by Terry Wieland
Nothing focuses the mind like the prospect of being hanged, and nothing focuses the mind on shooting glasses like being hit in the face by a half-dozen shotgun pellets.
This happened to me in December of 1998, on a mixed-bag shoot in Wales. It was the morning flight for ducks, and our host had just delivered the requisite safety lecture with the admonition that “in the final analysis, the fault lies with the man who pulls the trigger.”
Barely thirty minutes later, he whirled to shoot at a pheasant that rose unexpectedly behind him, and I, up on a hill, was slapped in the face by five pellets, which dropped me to my knees with blood streaming down my face. One pellet broke the skin less than an inch below my right eye, with four more scattered around. Fortunately, the pheasant absorbed most of the shot.
I’d forgotten my shooting glasses, which were in my bag in the car. Rather than delay the proceedings, I figured to be extra careful and grab them when we finished with the ducks and headed off for the next stage, which was driven snipe over a bog. I reckoned without that pheasant.
By a miracle, I emerged with my eyes intact and have never since shot at anything with a shotgun, animate or inanimate, without shooting glasses.
The glasses I prefer, and have for 35 years, are the old Bausch & Lomb aviator-frame Ray-Bans with “AmberMatic” lenses that automatically change from yellow to dark amber and back again, depending on the sunlight or lack thereof. The lenses are rated shatter-proof. The stems are thin, springy, wrap around the ears, and hold the glasses snugly against your face.
Bausch & Lomb (now Bushnell) ceased making these many years ago, although you still see used ones for sale on-line, usually at a starting bid of $500 or more. I know this because I went looking a year ago, when mine sustained some minor damage in an incident involving a dead pheasant, an over-eager dog, and a badger hole. Fortunately, I was able to get them repaired.
Wearing them while shooting trap or Skeet, I never have any trouble seeing the clay regardless of cloud conditions. The other day, though, I went to shoot Skeet wearing my normal glasses, having neglected to put in my contacts. This would have been fine—the lenses are also rated shatter-proof—except that they darken to a deep grey in sunlight. It was cloudy, which rendered all the trees in the background grey, but bright enough that the lenses went dark anyway.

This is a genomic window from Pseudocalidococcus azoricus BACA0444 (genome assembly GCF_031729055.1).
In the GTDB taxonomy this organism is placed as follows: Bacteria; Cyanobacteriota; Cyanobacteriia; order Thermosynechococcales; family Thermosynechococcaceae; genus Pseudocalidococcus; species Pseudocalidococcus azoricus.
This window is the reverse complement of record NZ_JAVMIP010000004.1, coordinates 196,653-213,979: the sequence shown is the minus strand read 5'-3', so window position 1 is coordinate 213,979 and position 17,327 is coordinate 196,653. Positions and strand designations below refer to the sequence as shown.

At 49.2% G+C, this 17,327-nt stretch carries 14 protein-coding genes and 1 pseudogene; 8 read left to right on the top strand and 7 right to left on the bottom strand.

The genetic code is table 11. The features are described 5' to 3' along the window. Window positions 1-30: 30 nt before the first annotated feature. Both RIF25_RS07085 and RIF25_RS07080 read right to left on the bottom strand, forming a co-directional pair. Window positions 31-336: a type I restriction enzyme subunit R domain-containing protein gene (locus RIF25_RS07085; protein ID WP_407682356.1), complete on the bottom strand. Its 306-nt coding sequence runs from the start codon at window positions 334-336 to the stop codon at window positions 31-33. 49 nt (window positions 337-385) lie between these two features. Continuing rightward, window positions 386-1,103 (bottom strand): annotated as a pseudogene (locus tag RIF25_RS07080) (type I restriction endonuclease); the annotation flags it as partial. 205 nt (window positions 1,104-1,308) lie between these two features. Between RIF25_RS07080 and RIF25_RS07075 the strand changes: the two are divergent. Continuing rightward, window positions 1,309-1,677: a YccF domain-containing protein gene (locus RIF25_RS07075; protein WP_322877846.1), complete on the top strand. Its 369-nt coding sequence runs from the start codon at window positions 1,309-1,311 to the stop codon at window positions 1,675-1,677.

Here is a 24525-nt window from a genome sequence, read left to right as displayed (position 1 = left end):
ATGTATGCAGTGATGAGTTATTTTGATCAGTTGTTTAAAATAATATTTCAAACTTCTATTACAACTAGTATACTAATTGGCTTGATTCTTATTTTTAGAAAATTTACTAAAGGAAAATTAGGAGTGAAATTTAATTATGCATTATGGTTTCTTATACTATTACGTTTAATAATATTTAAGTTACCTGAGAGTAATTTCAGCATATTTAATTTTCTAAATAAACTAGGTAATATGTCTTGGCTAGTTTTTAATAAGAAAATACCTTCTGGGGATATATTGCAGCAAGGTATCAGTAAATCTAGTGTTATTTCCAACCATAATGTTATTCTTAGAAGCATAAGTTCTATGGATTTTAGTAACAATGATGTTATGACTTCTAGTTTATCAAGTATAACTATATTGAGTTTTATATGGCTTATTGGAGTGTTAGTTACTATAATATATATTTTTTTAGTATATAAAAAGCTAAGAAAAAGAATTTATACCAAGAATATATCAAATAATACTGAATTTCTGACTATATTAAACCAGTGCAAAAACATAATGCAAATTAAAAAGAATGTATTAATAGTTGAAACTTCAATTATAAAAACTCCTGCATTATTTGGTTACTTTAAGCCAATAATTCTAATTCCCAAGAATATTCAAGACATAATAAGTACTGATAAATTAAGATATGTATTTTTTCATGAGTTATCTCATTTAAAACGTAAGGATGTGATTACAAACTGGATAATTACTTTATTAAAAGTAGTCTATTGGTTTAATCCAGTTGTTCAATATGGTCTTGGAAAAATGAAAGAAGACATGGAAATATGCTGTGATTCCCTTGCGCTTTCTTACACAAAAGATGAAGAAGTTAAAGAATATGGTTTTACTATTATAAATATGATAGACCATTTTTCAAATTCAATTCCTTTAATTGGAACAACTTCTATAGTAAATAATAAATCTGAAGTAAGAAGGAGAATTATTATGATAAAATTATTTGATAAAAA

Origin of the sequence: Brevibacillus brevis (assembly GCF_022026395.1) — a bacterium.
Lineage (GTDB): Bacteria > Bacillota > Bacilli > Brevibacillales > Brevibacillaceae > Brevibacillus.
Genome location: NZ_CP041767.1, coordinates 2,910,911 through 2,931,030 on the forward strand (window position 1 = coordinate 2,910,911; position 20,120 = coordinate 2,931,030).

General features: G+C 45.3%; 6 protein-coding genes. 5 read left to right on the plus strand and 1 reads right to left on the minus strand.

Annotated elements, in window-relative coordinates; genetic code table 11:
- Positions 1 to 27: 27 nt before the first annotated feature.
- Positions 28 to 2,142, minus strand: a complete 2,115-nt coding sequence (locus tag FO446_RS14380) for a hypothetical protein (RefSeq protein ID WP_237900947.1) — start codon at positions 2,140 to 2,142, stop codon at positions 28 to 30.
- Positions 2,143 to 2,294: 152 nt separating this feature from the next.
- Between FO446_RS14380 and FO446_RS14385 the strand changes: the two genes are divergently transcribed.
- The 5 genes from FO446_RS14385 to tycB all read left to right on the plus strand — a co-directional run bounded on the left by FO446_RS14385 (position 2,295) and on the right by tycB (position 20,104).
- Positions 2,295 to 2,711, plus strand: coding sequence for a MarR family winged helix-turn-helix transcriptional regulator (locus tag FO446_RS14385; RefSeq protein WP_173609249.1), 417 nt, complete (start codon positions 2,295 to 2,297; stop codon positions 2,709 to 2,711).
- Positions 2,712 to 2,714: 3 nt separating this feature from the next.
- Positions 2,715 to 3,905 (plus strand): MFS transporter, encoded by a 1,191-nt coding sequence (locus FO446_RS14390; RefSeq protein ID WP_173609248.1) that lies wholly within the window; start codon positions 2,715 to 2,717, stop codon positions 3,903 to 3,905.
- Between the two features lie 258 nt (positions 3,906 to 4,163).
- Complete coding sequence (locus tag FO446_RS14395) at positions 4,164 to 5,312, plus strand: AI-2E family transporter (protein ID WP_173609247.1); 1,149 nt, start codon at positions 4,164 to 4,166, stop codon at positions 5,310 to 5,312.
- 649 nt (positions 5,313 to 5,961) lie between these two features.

Shooting from stations one through three, I could not pick up the high-house clay until it was well past the center post and riding a vigorous tailwind. Even trying to spot it when others were shooting, the clay was invisible for the first half of its flight, then suddenly became visible only when it was nearing the limit of effective range.
Probably, I should have switched to the Ray-Bans and accepted the fact that without corrective lenses the targets would be blurry, but at least visible. But I didn’t.
Shooting glasses today are either racy, all-plastic frames whose stems hug the temples, or more conventional glasses similar to those that Buddy Holly made famous. They have interchangeable lenses, which come in many shades of yellow, amber, green, and grey, but none—not that I’ve found, at least—which automatically change with changing conditions. (And vermillion, which was all the rage 20 years ago, is nowhere to be found.) I assume this is simply to save money, since this technology has been around since the 1960s, and variable lenses are common on normal glasses.
Checking over one line of “performance eyewear,” I find the lenses are offered in eight or nine different colors, with UV protection, polarized lenses, and ballistic safety certification. All of this is all very well, and I’m sure they protect you against errant pellets, UV rays, and all the rest, but they don’t help pick up a flying clay unless conditions are just right.
Twenty years ago, Zeiss briefly offered the “SCOPZ,” a line of very expensive shooting glasses. The lenses were offered in about a dozen shades and colors, but were not interchangeable. At $215 apiece, buying four or five glasses to cover every eventuality was a pricey deal. They did, however, offer two important features: The bridge piece was adjustable up and down, so the glasses would ride on your face exactly where you wanted them, and the spring-loaded stems wrapped around your ears to ensure they stayed in place come what may.
Today, the main selling points seem to be stems that hug the temples, and glasses so light-weight that temple-hugging is sufficient to hold them in place. Sort of. I’m not an engineer or a designer, but these frames look to me to be dirt cheap—plastic pieces moulded in some machine that turns them out at a fantastic rate for pennies apiece. Fit the lenses (probably the most expensive part), tack on a designer name, add three zeroes to the price and, voilá.
I don’t doubt the technical qualities—the ANSI Z87.1+, for example—but I wonder about the usability. There is one way to find out, and that’s to try them. Leupold has a 70-year plus reputation for highly usable products, so I have sent away for an assortment of theirs to try out.
I’ll get back to you.
Gray’s shooting editor, Terry Wieland, is fortunate in having read warnings about eye and ear protection in childhood and—surprise, surprise—taken them to heart.